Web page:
“Koyasan (Mount Koya)” by CrystallineRadical (Kazue Asano), under a Creative Commons license on flickr. Asano is a photographer in Osaka, Japan. While clicking past thousands of photos, I was drawn to this one before knowing its subject matter. My late grandmother made pilgrimages to Mount Koya, and other ancestors tended the family’s rice farm and homestead in the surrounding Wakayama Prefecture.
Editor’s note: An earlier version of this blog post was published last year.
UNLIKE ART HANGING in galleries, street art has the mojo to smash class boundaries and cultural biases. The eye-opening work of JR, the Paris-based photographer and artist, can be found in France’s slums, Brazil’s favelas and other impoverished areas. The pieces are large and looming, but still connect on a soulful, human scale. This is public art that people embrace — not pretend to enjoy, to be polite. All are welcome, and they pass on the spirit. In JR’s new film, Women Are Heroes, a proud old matriach says: “I won’t be here, but that doesn’t matter. Others may benefit.”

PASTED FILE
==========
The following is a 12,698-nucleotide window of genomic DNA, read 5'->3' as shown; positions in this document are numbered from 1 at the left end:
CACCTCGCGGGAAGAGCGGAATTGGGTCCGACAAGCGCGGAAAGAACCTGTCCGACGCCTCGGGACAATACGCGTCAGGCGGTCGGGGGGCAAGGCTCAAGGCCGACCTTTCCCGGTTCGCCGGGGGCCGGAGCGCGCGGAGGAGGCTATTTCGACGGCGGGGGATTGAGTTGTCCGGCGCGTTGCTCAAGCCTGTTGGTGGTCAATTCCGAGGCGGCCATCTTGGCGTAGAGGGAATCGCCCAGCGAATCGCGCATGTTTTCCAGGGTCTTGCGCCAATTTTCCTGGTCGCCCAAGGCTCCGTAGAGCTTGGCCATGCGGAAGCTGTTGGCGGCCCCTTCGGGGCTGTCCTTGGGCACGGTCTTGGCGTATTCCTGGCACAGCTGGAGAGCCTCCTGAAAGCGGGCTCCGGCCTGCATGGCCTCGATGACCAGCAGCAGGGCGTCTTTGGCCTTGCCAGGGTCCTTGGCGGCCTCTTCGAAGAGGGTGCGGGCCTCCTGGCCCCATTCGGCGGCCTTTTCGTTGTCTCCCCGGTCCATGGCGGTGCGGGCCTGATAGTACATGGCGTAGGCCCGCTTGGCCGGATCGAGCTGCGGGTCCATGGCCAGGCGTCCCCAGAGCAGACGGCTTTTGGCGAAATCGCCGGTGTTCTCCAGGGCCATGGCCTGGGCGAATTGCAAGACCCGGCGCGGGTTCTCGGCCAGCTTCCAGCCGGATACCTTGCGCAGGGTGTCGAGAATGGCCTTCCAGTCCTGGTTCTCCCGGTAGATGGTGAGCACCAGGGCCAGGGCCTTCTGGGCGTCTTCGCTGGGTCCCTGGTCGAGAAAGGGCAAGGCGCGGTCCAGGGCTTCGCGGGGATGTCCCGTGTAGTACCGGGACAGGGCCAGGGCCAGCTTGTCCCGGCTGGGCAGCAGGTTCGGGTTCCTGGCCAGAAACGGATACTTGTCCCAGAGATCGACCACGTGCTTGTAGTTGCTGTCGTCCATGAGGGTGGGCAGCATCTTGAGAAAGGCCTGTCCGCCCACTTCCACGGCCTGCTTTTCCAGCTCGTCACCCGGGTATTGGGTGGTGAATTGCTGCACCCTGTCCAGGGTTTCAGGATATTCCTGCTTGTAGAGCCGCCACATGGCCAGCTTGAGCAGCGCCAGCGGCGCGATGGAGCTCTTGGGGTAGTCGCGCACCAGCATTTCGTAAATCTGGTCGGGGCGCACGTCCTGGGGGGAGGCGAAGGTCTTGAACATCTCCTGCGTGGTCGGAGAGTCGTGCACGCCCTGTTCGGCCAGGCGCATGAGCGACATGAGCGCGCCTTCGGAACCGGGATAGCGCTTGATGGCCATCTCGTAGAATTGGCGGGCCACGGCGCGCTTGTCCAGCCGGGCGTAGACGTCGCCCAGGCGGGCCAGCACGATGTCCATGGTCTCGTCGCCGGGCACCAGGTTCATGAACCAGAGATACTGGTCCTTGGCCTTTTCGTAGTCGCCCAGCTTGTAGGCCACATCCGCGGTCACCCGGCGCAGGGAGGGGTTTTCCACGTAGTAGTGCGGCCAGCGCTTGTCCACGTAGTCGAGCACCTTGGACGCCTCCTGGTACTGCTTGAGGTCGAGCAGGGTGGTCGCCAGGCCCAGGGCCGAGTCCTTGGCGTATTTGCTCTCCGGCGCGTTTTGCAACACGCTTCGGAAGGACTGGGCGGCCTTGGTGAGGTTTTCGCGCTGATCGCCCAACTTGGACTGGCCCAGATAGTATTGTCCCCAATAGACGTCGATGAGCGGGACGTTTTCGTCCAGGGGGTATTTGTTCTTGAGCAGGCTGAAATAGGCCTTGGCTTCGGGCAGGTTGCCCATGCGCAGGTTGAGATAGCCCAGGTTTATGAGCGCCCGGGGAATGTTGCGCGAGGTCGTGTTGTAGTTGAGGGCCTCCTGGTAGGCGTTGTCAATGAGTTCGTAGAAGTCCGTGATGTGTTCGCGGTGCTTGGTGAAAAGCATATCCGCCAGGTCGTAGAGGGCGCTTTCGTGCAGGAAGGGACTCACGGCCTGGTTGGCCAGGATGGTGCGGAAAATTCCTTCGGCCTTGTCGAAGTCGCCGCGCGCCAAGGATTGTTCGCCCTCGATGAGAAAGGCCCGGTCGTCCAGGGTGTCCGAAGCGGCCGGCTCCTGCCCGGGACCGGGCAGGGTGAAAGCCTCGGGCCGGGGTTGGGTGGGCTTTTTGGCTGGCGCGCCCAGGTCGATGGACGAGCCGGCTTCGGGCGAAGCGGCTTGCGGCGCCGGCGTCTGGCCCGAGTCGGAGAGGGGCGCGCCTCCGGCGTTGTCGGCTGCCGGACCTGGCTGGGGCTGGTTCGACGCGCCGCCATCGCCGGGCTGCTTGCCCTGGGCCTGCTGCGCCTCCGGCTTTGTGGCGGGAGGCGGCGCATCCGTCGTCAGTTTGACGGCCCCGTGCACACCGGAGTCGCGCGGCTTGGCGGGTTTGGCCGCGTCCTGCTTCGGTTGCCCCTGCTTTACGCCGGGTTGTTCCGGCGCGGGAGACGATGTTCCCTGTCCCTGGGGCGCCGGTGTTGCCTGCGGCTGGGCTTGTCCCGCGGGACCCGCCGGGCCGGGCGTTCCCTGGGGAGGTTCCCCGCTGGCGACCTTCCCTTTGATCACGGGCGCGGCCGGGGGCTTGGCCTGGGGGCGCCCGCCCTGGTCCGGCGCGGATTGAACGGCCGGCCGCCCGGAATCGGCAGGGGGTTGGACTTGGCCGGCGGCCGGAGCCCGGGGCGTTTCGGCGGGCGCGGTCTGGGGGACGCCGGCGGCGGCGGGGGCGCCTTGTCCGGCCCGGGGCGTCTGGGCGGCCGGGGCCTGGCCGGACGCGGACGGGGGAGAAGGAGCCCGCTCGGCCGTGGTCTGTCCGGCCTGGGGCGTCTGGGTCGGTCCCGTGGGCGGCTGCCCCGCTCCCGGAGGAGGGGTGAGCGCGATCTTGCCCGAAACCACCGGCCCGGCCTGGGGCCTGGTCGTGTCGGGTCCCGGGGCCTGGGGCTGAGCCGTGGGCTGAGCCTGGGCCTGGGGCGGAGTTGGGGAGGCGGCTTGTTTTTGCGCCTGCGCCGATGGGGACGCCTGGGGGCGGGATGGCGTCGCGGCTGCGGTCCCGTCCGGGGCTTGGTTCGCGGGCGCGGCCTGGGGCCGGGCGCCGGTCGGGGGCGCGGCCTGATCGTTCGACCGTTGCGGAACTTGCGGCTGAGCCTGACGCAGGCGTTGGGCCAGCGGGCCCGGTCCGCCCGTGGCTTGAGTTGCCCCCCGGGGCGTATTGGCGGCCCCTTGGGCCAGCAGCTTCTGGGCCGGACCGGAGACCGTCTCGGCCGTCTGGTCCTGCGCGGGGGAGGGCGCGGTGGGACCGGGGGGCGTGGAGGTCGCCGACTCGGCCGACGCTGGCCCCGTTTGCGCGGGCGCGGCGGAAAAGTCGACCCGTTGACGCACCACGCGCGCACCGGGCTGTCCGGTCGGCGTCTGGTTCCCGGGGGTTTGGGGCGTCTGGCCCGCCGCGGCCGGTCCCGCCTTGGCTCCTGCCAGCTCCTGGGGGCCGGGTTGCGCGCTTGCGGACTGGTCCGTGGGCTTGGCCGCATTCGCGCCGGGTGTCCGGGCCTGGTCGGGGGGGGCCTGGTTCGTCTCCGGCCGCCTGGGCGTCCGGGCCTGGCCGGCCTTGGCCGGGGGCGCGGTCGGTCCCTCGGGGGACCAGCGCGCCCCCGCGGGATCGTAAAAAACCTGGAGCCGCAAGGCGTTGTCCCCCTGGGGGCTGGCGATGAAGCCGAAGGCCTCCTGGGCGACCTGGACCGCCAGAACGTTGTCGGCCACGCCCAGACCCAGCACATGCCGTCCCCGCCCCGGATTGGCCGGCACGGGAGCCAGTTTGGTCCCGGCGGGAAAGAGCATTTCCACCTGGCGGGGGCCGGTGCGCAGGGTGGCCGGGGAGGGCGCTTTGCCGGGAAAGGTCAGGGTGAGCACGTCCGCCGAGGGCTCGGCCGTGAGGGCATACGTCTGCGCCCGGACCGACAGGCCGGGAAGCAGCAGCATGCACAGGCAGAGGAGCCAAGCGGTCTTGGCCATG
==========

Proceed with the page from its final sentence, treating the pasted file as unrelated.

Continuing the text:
From JR’s Web site : “JR owns the biggest art gallery in the world. He exhibits freely in the streets of the world, catching the attention of people who are not the museum visitors. His work mixes Art and Act, talks about commitment, freedom, identity and limit.”
After TED, the global think tank, awarded JR $100,000 in 2011, he said: “I’m not trying to change the world. But you know when I see a smile up there in the favelas, or down there in Cambodia, in a way I feel like I achieved my goal.”
I especially enjoy his ongoing project in Los Angeles, where his work can be seen on old buildings and walls, in many neighborhoods from my youth. My late grandparents ran a grocery store in “Little Tokyo” in downtown L.A., before big business took hold. Relatives lived in the Silver Lake barrio, long before gentrification. And I spent way too many summer days getting charbroiled by the sun at Venice, the funkiest beach town in Southern Cal. Powerful images by JR in L.A., the city of 10 million mulattoes. Migration is a state of mind, and the European artist gets it.